Many people dream of an adventure overseas. Anja Spilker, founder and CEO of Zaloa Languages, thought she was going to Mexico for just six months in 2014. So far, she’s been there six years and counting. She built a language school in Cholula, not far from Mexico City, and she had about 500 students at its peak.
When COVID hit Mexico she closed the doors and decided to take her entire business online. In this interview, we´re going to talk about the pros and cons of running a language business online vs. offline.
In this interview you will learn:
What to look for in a new business partner.
How networking with like-minded people can free your mind.
The importance of honing in on your niche.
Why Anja took her business online.
Anja’s best tips for Langpreneurs.
When Anja moved to Mexico, she quickly decided that corporate life wasn’t for her. Somehow, she wanted to have more of an influence for good in people’s lives.
So, Anja started an online language business. It would be cool, she thought, to live and work from anywhere in the world. But, it turned out that Mexicans weren’t ready for an online language school. The people in her city wanted face-to-face lessons. So did the many multinational companies that were based in the area.
One thing led to another, and suddenly, Anja found herself running a physical language school. Not only that, but when the business-connected learners moved away, they stayed with Anja through her online business.
It all taught Anja a critical lesson:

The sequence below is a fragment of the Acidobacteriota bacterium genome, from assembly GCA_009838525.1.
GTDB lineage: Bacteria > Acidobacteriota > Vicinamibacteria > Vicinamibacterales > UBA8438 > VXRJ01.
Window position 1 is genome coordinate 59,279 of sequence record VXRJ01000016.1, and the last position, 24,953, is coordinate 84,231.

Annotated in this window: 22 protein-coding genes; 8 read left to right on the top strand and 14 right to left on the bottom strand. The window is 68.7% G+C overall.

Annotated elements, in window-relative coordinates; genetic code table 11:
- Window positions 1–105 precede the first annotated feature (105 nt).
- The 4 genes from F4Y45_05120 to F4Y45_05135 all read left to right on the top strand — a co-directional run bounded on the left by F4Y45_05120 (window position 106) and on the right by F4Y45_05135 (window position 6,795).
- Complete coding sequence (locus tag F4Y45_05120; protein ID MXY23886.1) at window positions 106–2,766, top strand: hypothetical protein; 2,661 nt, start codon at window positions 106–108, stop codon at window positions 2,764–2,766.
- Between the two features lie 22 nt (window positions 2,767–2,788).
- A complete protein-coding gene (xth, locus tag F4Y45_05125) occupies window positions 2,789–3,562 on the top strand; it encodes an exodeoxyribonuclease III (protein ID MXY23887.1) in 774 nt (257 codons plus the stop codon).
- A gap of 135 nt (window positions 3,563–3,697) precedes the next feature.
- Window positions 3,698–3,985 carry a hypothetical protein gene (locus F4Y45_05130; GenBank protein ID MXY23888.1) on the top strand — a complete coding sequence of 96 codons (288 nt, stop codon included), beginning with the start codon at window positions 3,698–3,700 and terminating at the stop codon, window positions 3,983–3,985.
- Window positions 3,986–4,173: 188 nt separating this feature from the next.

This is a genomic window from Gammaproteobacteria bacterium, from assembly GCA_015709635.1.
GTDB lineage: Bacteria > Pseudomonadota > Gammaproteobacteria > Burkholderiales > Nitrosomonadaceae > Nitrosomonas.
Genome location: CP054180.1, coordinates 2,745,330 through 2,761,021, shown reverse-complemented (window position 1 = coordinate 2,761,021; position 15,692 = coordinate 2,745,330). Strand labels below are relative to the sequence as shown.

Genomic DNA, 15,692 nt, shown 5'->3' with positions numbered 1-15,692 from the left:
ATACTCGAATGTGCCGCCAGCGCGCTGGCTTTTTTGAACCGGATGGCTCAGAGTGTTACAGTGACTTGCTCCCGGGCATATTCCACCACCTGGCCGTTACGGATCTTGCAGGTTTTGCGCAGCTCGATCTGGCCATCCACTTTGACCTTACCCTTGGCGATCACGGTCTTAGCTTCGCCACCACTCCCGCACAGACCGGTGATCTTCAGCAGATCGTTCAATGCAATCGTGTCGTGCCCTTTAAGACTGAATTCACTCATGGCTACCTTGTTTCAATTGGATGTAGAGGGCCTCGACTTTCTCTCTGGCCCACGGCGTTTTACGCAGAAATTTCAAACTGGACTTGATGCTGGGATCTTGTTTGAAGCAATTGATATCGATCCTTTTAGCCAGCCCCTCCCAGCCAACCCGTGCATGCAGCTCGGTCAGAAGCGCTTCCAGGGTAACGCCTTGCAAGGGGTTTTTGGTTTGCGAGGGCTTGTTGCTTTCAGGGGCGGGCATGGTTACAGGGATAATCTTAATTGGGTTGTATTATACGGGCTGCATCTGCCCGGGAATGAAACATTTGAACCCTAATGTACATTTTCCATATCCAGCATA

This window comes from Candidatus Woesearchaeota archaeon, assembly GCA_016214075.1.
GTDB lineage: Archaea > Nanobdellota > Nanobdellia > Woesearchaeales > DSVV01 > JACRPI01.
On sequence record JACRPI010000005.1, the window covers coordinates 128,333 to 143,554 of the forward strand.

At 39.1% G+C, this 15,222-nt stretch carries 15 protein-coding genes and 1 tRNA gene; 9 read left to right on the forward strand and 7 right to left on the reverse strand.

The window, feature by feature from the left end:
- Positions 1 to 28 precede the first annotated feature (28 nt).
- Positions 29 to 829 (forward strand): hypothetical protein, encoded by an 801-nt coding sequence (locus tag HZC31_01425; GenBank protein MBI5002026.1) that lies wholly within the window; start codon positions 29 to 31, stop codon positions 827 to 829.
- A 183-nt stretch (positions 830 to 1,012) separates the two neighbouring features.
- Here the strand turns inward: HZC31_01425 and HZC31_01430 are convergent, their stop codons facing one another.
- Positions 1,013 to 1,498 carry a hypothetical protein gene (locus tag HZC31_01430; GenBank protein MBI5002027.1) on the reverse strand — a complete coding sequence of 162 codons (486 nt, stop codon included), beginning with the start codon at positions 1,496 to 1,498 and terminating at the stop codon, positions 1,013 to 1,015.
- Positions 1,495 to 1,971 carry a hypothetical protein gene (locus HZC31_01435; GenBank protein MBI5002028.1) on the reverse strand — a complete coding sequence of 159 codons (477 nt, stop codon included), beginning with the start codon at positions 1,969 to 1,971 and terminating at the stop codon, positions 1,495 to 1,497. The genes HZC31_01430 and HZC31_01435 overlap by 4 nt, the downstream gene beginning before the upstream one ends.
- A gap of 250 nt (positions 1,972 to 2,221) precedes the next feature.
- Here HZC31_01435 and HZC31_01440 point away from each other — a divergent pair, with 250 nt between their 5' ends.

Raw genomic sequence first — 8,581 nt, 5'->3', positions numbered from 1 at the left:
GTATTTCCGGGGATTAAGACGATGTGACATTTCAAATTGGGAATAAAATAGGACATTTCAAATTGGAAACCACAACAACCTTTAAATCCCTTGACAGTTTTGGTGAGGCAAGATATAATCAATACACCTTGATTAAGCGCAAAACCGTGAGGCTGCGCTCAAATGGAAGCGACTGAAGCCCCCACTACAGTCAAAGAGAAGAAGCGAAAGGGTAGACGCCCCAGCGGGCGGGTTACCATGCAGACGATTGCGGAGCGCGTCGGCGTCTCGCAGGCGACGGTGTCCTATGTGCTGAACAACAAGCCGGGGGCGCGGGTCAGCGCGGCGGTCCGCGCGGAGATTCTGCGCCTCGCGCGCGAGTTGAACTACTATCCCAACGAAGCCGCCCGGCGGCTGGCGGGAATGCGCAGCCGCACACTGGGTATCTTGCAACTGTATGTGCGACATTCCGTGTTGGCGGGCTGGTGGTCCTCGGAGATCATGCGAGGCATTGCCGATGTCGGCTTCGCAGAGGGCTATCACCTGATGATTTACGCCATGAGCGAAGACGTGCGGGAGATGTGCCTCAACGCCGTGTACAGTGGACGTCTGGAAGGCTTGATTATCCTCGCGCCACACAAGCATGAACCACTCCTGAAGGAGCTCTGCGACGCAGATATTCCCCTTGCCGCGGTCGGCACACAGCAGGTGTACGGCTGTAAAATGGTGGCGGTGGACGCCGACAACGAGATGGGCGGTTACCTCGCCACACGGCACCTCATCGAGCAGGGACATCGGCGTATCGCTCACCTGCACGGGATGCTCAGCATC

“When you see an opportunity in the market, don ´t wait and take it”
Find a business partner who complements your skills
When you open a business in Mexico, you have to have at least two people involved. That’s how Anja came to learn the importance of finding the right business partner.
She thought about:
What do I need?
Who shares my values and aims for this business?
Do we like each other?
Can I work with her?
What skills does she bring to the company?
So Anja — a German with business and marketing skills — found a local Mexican lawyer who shared her values and matched her energy and passion for teaching. They make a great team because they bring complementary skills to the business.
Their school grew to more than 500 students with 50 hardworking staff.
However, even though Anja didn’t realise it, the workload was beginning to take its toll.
Change your location, change your state of mind
In 2019, almost on a whim, Anja decided to attend the Langpreneur Language Influencer Summit. She registered three days before the event, and it turned out to be a game-changer.
Meeting new people and hearing their stories and advice gave Anja the space to start thinking about the ideas fermenting in the back of her mind.
It was easier to gain a new perspective because she was away from the business. At last, she had clarity and time to focus on planning a scalable business.
When you have to make a decision, look for the pros and cons
Anja and her partner had to take stock of the advantages and disadvantages of her two business models to decide how to take the next step.
On the plus side, the physical school was great for teaching and selling on a personal level. There was very little competition, and it was easy to gain expert status in the local area.
However, the school had grown too quickly and was taking all Anja’s time and energy.
On the other hand, the online business was eminently scalable and didn’t require every waking hour. It didn’t allow for the same personal connection but did have the potential to help many more language learners.
In the end, the Covid 19 lockdown took the decision to close the school out of their hands.
Hone in on your niche
To have a successful business, you need to ask two essential questions:
Who do I serve?
What are my strengths?